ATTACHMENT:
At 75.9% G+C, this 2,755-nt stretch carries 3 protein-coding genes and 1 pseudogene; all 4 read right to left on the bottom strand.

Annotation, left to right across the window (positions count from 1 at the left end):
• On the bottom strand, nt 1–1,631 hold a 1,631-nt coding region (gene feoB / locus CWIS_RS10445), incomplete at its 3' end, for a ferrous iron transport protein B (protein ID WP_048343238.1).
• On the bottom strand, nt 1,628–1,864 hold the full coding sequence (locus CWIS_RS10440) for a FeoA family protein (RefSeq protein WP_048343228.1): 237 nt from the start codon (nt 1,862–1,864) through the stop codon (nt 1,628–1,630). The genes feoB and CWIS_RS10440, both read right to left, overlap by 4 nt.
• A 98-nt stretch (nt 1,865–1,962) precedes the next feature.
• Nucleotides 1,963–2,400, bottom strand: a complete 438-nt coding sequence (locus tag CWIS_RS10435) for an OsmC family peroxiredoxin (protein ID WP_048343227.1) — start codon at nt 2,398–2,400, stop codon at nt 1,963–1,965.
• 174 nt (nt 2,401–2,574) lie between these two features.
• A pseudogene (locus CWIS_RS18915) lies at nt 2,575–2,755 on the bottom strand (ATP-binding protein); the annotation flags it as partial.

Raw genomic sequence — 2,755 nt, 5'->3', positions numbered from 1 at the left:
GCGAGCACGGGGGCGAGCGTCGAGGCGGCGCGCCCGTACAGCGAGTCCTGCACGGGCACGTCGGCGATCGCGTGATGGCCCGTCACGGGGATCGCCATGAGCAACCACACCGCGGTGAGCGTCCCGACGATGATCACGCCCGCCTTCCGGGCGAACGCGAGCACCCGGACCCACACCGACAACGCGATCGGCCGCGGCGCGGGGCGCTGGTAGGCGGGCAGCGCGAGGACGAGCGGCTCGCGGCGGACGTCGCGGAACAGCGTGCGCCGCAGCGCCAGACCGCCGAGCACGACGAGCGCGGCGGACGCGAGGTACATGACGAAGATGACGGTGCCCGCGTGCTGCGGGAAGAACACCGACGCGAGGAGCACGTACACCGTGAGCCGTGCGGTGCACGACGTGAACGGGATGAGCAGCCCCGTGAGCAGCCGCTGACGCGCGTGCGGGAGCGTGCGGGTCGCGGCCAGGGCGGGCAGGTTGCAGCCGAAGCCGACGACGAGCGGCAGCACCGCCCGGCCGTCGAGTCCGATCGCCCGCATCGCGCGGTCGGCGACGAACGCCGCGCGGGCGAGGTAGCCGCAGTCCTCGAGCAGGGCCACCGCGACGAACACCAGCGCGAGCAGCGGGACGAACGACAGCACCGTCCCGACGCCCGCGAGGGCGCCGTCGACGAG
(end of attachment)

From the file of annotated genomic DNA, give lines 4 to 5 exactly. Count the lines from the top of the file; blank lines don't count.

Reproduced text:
• On the bottom strand, nt 1,628–1,864 hold the full coding sequence (locus CWIS_RS10440) for a FeoA family protein (RefSeq protein WP_048343228.1): 237 nt from the start codon (nt 1,862–1,864) through the stop codon (nt 1,628–1,630). The genes feoB and CWIS_RS10440, both read right to left, overlap by 4 nt.
• A 98-nt stretch (nt 1,865–1,962) precedes the next feature.